NACC Home   Go to the Archive index

James marque notes, June 1999

by Andrew Pattle

Last year, I had several enquiries about the specification of the James autocycles that were produced during the war years.  At the time, I was not able to give complete answer, but I have recently managed to scrape together some more information on the wartime 'De Luxe' model.

The cycle parts are essentially the same as the pre-war 'Standard' model, having unsprung forks and finished in black enamel.  The rear carrier uses the same pressing as the pre-war model but is mounted about 1½" further back - removing the need for the extra cross-piece that the pre-war one has.  The front mudguard has a valence along its rear half.  The licence disc holder is mounted on the front mudguard, behind the numberplate, but is not integral with the numberplate.  Handlebars, controls and cranks are chromium plated, but all other parts, including the wheels, were enamelled black.  The handlebars were resiliently mounted by having a rubber bush where they were clamped into the stem.  Brake levers were the conventional sort, not the inverted levers of the pre-war model.  The rearmost portion of the back mudguard-from the rear stay downward-was enamelled white as a "safety patch".

The fuel tank was the full-size, 11 pint, fluted one as fitted to post-war machines.  This tank was chromium-plated, with the side panels painted black.  It carried winged "The Famous James Autocycle De Luxe" transfers, again, the same as on post-war machines.

The engine was the Villiers Junior De Luxe, encased in small engine covers.  The covers were black and had winged "James" transfers.  A Smiths speedometer was fitted as standard equipment.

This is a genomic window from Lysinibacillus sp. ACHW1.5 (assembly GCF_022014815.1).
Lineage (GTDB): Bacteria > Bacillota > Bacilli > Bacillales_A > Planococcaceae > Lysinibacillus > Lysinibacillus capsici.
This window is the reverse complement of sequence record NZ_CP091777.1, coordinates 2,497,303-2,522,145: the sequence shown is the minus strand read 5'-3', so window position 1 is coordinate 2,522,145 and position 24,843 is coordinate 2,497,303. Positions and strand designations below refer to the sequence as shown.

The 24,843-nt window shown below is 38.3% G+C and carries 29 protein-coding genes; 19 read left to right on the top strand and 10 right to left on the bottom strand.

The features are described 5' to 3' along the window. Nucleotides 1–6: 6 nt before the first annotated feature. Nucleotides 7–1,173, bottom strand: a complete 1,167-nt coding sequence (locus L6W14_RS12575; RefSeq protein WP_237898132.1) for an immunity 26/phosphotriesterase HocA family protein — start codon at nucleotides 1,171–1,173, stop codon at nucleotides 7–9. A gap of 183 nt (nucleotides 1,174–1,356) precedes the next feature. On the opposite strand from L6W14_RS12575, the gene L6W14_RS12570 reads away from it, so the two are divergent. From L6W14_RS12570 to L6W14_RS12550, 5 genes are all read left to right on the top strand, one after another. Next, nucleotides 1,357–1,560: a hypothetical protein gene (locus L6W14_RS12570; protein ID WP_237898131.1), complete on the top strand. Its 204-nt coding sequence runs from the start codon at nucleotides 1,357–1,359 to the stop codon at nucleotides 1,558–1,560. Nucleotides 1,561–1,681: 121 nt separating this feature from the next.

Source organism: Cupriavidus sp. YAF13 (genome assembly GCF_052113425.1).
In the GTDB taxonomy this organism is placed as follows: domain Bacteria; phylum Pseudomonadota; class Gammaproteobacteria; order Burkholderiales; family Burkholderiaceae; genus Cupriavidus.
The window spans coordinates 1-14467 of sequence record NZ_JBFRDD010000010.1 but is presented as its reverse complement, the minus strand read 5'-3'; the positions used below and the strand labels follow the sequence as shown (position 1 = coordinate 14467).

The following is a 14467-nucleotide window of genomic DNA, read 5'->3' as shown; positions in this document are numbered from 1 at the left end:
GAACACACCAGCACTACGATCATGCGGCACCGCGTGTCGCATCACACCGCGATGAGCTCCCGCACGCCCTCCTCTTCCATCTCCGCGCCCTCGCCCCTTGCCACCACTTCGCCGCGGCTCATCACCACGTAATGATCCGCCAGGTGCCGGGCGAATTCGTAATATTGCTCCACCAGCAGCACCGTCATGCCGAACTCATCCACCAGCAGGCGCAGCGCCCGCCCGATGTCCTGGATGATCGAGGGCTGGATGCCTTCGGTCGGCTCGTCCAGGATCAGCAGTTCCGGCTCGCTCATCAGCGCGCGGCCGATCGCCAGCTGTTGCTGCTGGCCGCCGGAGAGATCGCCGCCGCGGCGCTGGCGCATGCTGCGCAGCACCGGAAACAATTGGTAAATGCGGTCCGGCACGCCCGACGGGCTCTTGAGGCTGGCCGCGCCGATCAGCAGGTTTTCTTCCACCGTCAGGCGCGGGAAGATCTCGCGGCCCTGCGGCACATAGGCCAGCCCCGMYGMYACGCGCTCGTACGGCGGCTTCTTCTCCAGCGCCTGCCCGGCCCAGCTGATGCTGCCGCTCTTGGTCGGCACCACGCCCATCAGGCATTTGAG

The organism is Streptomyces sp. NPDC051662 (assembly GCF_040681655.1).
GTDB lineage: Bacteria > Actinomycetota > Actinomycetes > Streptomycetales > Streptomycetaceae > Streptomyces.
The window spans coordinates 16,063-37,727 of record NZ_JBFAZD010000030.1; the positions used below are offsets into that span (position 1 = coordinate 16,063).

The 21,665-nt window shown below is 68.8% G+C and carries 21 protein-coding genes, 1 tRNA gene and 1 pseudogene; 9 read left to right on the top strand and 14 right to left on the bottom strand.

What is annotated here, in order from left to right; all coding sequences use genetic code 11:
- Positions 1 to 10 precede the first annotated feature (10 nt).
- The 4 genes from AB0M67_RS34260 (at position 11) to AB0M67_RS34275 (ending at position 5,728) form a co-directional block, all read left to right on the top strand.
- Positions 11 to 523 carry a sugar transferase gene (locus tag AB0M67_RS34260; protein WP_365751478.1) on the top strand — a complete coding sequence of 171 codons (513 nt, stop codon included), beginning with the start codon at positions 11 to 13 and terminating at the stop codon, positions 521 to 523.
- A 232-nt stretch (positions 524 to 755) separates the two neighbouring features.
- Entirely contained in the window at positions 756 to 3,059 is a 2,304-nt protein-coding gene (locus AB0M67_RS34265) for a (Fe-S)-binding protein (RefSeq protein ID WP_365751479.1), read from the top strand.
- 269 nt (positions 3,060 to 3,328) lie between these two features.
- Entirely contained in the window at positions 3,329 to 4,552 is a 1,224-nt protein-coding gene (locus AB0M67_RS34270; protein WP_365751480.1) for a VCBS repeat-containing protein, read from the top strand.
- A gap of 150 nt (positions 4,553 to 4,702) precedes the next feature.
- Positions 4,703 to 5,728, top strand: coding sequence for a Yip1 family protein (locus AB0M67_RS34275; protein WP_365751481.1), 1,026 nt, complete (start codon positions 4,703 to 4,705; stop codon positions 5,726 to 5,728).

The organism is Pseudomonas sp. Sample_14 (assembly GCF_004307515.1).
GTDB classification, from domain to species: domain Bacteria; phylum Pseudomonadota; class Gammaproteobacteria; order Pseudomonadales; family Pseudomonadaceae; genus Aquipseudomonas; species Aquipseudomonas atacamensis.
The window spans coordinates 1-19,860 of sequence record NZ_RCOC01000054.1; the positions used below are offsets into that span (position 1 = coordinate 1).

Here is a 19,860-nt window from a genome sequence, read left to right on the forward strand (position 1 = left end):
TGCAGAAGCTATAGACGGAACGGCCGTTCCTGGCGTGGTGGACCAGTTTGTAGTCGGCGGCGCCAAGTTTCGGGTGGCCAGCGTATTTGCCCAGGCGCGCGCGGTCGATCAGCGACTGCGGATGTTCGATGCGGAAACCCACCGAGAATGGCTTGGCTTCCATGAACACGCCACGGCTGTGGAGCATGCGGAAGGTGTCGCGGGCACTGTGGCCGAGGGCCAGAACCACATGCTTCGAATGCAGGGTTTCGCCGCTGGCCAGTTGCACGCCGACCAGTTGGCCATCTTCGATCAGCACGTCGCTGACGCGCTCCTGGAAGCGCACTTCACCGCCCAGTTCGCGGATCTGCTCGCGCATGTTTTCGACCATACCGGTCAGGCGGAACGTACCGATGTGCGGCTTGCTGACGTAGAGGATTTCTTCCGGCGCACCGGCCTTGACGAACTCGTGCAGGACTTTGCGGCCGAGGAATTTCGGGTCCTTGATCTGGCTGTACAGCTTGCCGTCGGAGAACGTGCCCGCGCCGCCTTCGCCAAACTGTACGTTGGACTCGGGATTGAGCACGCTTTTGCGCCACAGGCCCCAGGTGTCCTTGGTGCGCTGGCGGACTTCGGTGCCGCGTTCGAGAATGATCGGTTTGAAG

Wartime brochure for James autocycle

That's the specification, but, given the conditions prevailing in wartime, not all machines turned out that way.

Rubber was in short supply during the war and, because of this, many autocycles were supplied without a bulb horn.  The speedometer was also dropped from the specification.  The chromium plating on the fuel tank was another feature that disappeared, being replaced by "silver enamel".  Evidence of surviving machines suggests that this silver enamelling had more of a golden tinge to it than the "Argenize" finish used after the war-although this could be cause by the paint yellowing over the intervening years.  The fuel tap was changed for one without a reserve position.

There is contemporary documentary evidence for the variations that I have listed; it is also quite likely that there were other, undocumented, changes.  Variations in the types of pedals & handlebar grips, and the amount of chromium plating would be the most likely areas for other changes.

James marque notes, August 1999

by Andrew Pattle

Following my piece on the wartime model of James autocycle, I had a letter from Laurence Deakin.  Laurence has a 1941 James, slightly earlier than the model I described in June's 'Buzzing'.  The autocycle is finished in maroon: frame, fuel tank, mudguards and wheel rims; there is no sign of any chrome plating on any of these parts so it seems safe to assume that this is how it was when it left the factory.  Laurence has owned the autocycle since 1954 and the machine has been partially dismantled since the early 70s.  His enthusiasm has been revived and he hopes to get the James back on the road soon.  However, the front wheel of the James is missing; if anyone can help with a replacement wheel, I'll put them in touch with Laurence.

James marque notes, December 1999

by Andrew Pattle

I have had some more correspondence about the wartime autocycle, this time from Chris Bowden who says:

I was very interested to read about the wartime James autocycles.  You may recall that last year I was seeking information on the restoration of my 1940 model.  I have since found traces of the original paint on the tank to be a goldy-silver, not the Argenize silver of the later models.  I also found the tank transfer to be "The Famous James" at the bottom of the tank, as with the earlier half-tank models, and not the "Famous James Autocycle" in the middle of the tank.  My frame colour is black; it has sprung front forks and small engine covers.  I'm still searching for a cover for the flywheel side.  Other than this, I have completed the restoration and the bike was rallied all this season, along with my 1945 Norman autocycle.

James marque notes, February 2000

by Andrew Pattle